> affected neighbors.  Please note the following health-related
> opposition to the Naylor Farms proposal recently published in a
> letter to the editor from 34 local doctors:
> From the Wednesday Sept. 13 Moscow Pullman Daily News:
> Say ‘no’ to Naylor Farms mining permit
> Naylor Farms LLC has applied for a conditional use permit to create
> a large scale clay (Kaolinite), sand and gravel strip mining and
> processing operation just 1.5 miles north of Moscow. We, the
> undersigned physicians of Moscow and Pullman, are extremely
> concerned about the long-term health effects to the surrounding
> population and strongly oppose this conditional use permit.
> We encourage all residents to sign a petition at the Farmers
> Market, donate, volunteer and be proactive in preventing this
> potential environmental disaster.
> The hearing for this permit will be at 6 p.m. Sept. 25 at the
> Moscow High School auditorium. All written correspondence must be
> received at the Latah County Courthouse by Tuesday to be considered.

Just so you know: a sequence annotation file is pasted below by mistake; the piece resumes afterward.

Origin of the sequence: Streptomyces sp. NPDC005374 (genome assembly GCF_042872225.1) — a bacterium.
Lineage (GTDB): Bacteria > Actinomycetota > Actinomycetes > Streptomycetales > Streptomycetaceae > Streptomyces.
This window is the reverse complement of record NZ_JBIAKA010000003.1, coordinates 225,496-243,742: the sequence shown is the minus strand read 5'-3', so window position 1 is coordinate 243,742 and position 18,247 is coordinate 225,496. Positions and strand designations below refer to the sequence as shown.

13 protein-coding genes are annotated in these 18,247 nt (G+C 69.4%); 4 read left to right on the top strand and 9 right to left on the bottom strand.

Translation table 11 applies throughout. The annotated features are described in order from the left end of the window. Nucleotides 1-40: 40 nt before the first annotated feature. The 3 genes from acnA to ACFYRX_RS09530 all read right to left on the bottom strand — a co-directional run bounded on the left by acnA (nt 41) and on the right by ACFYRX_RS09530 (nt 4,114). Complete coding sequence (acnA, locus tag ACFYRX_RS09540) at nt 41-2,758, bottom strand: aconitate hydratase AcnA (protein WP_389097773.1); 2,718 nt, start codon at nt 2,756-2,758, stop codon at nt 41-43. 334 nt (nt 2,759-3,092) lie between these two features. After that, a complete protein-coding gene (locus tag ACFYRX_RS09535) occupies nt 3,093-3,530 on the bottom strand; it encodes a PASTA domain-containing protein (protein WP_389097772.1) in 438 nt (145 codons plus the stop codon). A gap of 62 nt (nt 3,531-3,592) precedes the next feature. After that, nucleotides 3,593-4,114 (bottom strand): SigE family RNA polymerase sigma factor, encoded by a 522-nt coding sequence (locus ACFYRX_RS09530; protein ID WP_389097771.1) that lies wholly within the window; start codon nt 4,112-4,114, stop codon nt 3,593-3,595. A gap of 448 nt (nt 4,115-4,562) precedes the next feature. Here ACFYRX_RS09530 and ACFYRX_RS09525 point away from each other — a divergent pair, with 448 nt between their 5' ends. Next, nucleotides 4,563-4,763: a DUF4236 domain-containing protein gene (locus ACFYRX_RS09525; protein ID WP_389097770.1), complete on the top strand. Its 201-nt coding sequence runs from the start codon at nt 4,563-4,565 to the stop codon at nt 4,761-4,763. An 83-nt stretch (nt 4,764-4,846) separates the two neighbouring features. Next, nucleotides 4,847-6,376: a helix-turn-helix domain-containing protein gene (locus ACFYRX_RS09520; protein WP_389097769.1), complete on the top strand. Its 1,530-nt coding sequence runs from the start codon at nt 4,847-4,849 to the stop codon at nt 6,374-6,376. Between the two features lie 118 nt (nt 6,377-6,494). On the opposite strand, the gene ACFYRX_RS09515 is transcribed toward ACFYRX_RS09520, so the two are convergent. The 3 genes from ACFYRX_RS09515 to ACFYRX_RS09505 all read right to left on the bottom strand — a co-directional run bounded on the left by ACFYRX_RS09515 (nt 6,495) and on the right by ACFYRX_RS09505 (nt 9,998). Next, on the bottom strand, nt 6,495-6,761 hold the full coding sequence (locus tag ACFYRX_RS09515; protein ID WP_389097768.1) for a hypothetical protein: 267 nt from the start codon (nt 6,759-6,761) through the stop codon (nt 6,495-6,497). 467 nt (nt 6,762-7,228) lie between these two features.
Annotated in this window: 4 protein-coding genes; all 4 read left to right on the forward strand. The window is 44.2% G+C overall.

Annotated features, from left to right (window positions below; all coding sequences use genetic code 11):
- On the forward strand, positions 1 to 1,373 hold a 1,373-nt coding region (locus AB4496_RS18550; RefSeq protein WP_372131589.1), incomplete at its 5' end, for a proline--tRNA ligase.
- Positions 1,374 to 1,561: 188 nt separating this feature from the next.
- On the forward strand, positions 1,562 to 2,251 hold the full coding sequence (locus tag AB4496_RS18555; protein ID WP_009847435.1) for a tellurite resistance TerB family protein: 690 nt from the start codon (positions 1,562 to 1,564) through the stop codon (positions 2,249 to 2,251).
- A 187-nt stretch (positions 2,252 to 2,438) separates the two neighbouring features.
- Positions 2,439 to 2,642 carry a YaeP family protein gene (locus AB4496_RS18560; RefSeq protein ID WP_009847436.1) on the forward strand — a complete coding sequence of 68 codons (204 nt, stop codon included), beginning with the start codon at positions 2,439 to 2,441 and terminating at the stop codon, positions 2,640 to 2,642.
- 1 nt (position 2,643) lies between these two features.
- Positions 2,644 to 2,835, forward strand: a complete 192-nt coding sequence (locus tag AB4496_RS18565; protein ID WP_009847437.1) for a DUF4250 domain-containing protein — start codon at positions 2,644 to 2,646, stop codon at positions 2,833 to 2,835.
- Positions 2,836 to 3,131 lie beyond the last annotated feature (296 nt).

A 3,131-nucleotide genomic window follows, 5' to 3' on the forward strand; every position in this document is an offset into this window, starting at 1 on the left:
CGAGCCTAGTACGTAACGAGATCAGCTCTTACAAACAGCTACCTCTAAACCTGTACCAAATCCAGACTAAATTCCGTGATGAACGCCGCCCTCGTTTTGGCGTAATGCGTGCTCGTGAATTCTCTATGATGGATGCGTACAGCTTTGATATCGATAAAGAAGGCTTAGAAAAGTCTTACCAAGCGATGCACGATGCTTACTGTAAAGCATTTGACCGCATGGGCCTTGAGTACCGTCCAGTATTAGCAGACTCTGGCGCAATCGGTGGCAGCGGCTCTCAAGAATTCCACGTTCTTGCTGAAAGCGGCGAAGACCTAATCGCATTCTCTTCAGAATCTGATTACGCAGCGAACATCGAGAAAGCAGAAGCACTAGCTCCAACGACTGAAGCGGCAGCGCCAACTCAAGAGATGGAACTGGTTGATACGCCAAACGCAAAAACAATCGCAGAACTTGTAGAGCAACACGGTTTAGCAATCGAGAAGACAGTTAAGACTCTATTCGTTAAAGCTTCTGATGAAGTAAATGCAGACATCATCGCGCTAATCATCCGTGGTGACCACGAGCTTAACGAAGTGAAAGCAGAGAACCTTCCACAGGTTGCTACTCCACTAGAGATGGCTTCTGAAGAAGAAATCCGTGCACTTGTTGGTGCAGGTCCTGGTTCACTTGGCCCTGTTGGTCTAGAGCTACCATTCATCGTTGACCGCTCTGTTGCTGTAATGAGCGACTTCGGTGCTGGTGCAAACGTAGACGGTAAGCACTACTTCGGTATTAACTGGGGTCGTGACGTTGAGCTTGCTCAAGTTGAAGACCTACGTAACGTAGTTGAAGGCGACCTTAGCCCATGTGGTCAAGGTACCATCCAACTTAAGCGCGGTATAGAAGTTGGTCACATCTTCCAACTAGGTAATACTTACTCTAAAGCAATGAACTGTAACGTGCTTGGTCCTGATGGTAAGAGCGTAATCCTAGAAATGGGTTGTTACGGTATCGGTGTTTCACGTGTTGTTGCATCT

> Contact your county commissioners and attend this meeting.
> Your voice is important to clearly say “yes” to farming and “no” to
> Naylor strip mining. Please visit protectourpalouse.com or
> protectourwater.net for additional information.
> Working together to protect your health.
> Christopher Reisenauer MD/John Grauke MD/Robert Wiggins MD
> This letter also was signed by 31 other physicians.
> The Moscow Civic Association likewise opposes the Naylor Farms
> application and concurs with our community's doctors.  We recommend
> that you make known to our county commissioners that you oppose the
> Naylor Farms application.  Whether the most compelling reason to
> you is Naylor's negative effects on our health, deleterious effects
> on our economic well-being, the harm to future development of well
> paying, non-polluting businesses that enhance rather than hurt our
> quality of life, the Hobson's Choice of choosing whether to hurt
> our air or water supply, or whatever other reason that you may
> have, please appear and speak briefly in opposition to the Naylor
> Farms application.  We encourage and implore you to attend this
> important public hearing and briefly state any reason you have for
> opposing this unwise and harmful addition to our community.
> Bruce Livingston, President, on behalf of the Board of Directors of
> the Moscow Civic Association